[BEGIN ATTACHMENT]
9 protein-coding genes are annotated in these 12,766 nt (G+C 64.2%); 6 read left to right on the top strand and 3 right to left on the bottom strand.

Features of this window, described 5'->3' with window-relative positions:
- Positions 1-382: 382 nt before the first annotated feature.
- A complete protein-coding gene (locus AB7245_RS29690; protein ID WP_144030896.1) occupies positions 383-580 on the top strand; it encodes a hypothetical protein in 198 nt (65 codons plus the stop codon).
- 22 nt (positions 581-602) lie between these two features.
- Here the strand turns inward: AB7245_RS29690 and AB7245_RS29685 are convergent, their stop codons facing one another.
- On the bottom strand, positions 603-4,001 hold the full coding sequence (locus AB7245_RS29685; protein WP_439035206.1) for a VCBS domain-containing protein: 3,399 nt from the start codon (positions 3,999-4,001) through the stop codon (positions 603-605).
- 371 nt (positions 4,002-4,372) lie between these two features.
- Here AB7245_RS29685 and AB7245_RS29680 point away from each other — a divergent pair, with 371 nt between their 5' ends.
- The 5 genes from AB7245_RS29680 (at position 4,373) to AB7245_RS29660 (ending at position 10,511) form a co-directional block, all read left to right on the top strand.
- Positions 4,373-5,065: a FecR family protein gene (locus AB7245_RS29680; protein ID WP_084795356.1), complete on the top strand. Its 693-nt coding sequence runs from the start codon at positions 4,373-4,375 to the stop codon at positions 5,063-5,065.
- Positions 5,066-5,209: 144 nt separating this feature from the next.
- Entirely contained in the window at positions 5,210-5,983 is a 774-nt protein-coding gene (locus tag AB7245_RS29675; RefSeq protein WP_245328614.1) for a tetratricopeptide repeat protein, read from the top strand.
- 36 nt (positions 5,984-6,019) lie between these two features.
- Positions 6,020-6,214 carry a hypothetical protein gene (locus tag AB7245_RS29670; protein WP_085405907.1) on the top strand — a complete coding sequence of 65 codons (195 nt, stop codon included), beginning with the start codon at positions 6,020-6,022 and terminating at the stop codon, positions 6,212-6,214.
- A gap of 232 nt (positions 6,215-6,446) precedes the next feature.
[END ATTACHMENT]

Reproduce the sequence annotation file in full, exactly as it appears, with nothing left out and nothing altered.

9 protein-coding genes are annotated in these 12,766 nt (G+C 64.2%); 6 read left to right on the top strand and 3 right to left on the bottom strand.

Features of this window, described 5'->3' with window-relative positions:
- Positions 1-382: 382 nt before the first annotated feature.
- A complete protein-coding gene (locus AB7245_RS29690; protein ID WP_144030896.1) occupies positions 383-580 on the top strand; it encodes a hypothetical protein in 198 nt (65 codons plus the stop codon).
- 22 nt (positions 581-602) lie between these two features.
- Here the strand turns inward: AB7245_RS29690 and AB7245_RS29685 are convergent, their stop codons facing one another.
- On the bottom strand, positions 603-4,001 hold the full coding sequence (locus AB7245_RS29685; protein WP_439035206.1) for a VCBS domain-containing protein: 3,399 nt from the start codon (positions 3,999-4,001) through the stop codon (positions 603-605).
- 371 nt (positions 4,002-4,372) lie between these two features.
- Here AB7245_RS29685 and AB7245_RS29680 point away from each other — a divergent pair, with 371 nt between their 5' ends.
- The 5 genes from AB7245_RS29680 (at position 4,373) to AB7245_RS29660 (ending at position 10,511) form a co-directional block, all read left to right on the top strand.
- Positions 4,373-5,065: a FecR family protein gene (locus AB7245_RS29680; protein ID WP_084795356.1), complete on the top strand. Its 693-nt coding sequence runs from the start codon at positions 4,373-4,375 to the stop codon at positions 5,063-5,065.
- Positions 5,066-5,209: 144 nt separating this feature from the next.
- Entirely contained in the window at positions 5,210-5,983 is a 774-nt protein-coding gene (locus tag AB7245_RS29675; RefSeq protein WP_245328614.1) for a tetratricopeptide repeat protein, read from the top strand.
- 36 nt (positions 5,984-6,019) lie between these two features.
- Positions 6,020-6,214 carry a hypothetical protein gene (locus tag AB7245_RS29670; protein WP_085405907.1) on the top strand — a complete coding sequence of 65 codons (195 nt, stop codon included), beginning with the start codon at positions 6,020-6,022 and terminating at the stop codon, positions 6,212-6,214.
- A gap of 232 nt (positions 6,215-6,446) precedes the next feature.